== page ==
What Does Glucose Do For Your Body?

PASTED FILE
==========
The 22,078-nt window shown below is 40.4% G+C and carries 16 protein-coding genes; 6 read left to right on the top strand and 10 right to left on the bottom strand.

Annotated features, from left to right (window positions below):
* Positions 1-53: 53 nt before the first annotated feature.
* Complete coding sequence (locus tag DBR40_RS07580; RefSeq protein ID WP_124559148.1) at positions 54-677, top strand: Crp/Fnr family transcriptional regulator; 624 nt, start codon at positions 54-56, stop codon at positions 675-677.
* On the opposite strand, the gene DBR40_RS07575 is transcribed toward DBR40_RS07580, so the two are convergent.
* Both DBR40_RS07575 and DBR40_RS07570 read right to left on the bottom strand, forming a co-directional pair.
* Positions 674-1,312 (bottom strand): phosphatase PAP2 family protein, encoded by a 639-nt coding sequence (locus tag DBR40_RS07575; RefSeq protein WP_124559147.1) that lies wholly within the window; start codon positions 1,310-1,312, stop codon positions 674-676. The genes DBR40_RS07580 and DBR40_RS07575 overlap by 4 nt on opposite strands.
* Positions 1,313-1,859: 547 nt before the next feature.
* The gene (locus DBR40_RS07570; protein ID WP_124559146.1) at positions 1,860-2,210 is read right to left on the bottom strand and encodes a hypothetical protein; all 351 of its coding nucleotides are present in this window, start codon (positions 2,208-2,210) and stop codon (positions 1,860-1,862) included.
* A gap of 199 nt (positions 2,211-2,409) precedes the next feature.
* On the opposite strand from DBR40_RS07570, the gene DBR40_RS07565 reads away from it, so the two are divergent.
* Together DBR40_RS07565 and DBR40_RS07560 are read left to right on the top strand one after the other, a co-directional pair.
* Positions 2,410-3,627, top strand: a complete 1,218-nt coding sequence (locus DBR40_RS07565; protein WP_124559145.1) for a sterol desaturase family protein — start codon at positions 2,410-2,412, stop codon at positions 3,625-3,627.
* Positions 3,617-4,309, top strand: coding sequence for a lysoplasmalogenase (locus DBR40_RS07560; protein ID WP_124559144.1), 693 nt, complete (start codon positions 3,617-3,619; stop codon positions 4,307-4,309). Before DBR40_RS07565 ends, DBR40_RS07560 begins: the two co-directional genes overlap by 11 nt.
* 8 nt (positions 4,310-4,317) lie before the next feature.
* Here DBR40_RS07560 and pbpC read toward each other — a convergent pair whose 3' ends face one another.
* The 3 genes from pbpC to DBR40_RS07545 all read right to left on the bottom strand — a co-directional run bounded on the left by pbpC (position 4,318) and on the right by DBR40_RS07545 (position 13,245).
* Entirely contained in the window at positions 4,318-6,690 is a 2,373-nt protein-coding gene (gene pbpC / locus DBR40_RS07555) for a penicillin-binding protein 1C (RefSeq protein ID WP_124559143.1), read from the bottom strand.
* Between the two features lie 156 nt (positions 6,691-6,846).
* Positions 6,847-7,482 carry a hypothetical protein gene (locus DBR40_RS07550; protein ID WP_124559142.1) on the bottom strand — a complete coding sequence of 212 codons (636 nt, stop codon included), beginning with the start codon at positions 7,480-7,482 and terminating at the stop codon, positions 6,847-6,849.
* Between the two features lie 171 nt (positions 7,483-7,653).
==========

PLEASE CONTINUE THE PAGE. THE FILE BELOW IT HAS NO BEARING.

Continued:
Eating food is how you provide fuel to your body to stay alive. Food is digested by a complex system of organs, hormones and enzymes and eventually becomes the usable energy for your cells called glucose. Your brain and muscles must have a supply of glucose to function. The body maintains a minimal level of glucose in the blood, about 70 mg/dl, and also regulates surges of glucose, when you eat a meal, to not exceed 140 mg/dl. When you are not eating, your liver has stored glucose, called liver glycogen, readily available to keep your blood levels at a minimum functioning level. Insulin is minimally at work when there is no food, but another hormone called glucagon is responsible for breaking down the glycogen stores. Your muscles also have stored glucose, muscle glycogen that is constantly being burned for energy - more so when you move. This is the baseline of fuel that must be maintained to keep alive. When you eat a meal, and the food is digested, your blood glucose rises. Typically, two hours after a meal is the highest concentration of glucose in the blood. This rise in blood glucose signals the pancreas to release insulin from the beta cells. Insulin makes the glucose avail Continue reading >>